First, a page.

Sasha Toten • Bi-College News • February, 2008

Philosophy might sound like a daunting subject to discuss, especially if you have never taken a course related to it. But what if you were discussing it without books, in a café, on a weekday night, amongst people from all different age groups and backgrounds?

This is what has been happening at the Milkboy in Bryn Mawr town every third Monday of the month, from 7-8:30 p.m.

Initiated by Todd Marrone and Ron Foligno after they read the book, “Socrates Café”, these monthly discussions have been tackling philosophical topics monthly since this past summer.

“We thought of it after reading the book, which is about a Philosophy professor who quit his job and traveled around the country to do philosophy discussions and thought it would be a good idea” said Foligno.

Once they agreed to start their own Socrates Café, Marrone approached the directors of the Milkboy recording studio to see if they could use the café as their venue.

“We thought that a coffee shop seemed logical, and that [Milkboy] would be perfect because it’s more intimate,” said Marrone.

With the environment posed for in-depth discussion about whatever that month’s subject is on, Marrone added that “the conversations aren’t about philosophy, they are philosophy.”

It is not a prerequisite to know anything about philosophy or philosophers before joining in, and since the topics are chosen at the site, there is no way to prepare. Instead, people draw upon their own life experiences.

“Some people bring their book knowledge and quote philosophy, which is great, but not everyone does,” said Foligno.

Each session begins with everyone who is present submitting an anonymous question, and then the group decides which question to discuss that night. Topics have ranged from “What is important?” to “Have we reached equality?” to “Is it possible to change somebody’s mind?”

“One of the reasons I go is because some of the best times I’ve had at Bryn Mawr have been when you stay up late and have long philosophical conversations that move through various subjects,” said Michelle Corder BMC ‘08. “The only problem is, that these conversations only really happen freshman year because the older you get the less time you spend in your hall talking to your friends late at night.”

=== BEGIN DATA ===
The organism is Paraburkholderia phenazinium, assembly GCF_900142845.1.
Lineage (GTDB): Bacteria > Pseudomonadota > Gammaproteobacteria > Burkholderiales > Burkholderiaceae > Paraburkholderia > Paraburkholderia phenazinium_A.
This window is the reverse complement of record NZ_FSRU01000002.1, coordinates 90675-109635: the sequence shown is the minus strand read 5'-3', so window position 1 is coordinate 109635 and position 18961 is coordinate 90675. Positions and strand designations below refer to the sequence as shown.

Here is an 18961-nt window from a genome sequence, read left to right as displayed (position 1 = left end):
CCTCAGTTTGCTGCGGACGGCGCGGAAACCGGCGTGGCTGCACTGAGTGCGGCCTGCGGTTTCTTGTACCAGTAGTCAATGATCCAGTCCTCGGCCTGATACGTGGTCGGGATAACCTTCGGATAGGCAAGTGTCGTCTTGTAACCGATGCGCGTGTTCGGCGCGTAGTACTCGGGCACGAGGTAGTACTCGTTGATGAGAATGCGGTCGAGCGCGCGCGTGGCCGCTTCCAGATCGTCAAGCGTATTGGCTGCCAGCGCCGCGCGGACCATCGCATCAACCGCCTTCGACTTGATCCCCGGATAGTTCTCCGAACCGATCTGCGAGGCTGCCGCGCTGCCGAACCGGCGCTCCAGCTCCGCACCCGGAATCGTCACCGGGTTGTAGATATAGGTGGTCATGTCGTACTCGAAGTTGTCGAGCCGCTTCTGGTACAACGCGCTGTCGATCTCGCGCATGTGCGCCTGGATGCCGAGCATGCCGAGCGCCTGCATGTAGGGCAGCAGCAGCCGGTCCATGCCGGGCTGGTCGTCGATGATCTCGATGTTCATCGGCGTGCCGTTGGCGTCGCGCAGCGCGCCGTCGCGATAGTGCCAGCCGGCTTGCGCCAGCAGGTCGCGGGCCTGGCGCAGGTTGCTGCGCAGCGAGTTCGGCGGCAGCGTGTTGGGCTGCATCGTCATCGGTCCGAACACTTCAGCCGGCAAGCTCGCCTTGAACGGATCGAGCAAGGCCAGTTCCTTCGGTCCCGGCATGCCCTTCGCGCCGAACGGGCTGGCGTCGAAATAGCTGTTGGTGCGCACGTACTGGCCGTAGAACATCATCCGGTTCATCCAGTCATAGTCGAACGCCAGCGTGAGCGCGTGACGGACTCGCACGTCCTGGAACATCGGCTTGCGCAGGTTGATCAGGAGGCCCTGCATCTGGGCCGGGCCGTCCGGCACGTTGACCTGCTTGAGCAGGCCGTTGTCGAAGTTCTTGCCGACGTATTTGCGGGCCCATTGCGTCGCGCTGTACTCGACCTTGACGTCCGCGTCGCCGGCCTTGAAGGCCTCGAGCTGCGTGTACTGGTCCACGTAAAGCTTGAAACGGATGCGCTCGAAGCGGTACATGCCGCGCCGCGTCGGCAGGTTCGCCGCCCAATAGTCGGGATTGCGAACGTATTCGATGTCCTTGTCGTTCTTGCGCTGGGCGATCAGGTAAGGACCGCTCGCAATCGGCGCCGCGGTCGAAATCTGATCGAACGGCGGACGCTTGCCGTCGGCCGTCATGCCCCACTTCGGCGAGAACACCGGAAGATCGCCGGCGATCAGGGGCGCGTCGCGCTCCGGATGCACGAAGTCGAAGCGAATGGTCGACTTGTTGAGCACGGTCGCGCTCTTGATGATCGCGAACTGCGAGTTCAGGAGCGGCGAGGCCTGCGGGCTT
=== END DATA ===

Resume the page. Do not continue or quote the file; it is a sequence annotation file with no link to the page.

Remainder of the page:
So far, most of the participants have not been college-age students. Instead the group is a seemingly random collection of people who have had different levels of education and life experiences.

“It’s a good intellectual exercise, good company, and a nice way to escape from academic work to discuss global issues,” said Corder. “It’s also very diverse, not just the opinions of college women, and it’s really interesting to see what other people have to say about these issues.”

The book that inspired these discussions is a call to action in itself, encouraging people to start their own chapters of Socrates Café.

“The book includes steps on how to moderate discussions, it says that it’s good to rotate moderators, define the terminology in the question, look into built-in assumptions, — and tells you to turn the question around and look at it from the opposite point of view,” explained Marrone.

“We like to talk, debate, and are interested in philosophy,” said Foligno. “It’s also a great reason to get out of a house. At the end of our sessions I feel as though we’ve done something productive by discussing [these issues] instead of spending two hours watching the news and being told what to think.”

For more information about the book, visit

2 Responses to “Socrates Café”
  1. bevan says:

    i was not there so can not do a poem. but i will say this….i have been a philly sports fan since i was seven. when i thought of rivalry i too of course thought of sports immediately. one thing i would change is my attitude towards popular athletics because i have taken it too seriously and since late 1983 it has not been a healthy overall experience. however i will be at game one today where we destroy the brewers.

  2. Carl Ingalls says:


    Please count me in. I won’t be able to attend many sessions, but I will surely enjoy every one I manage to get to.

    Thanks for the invite,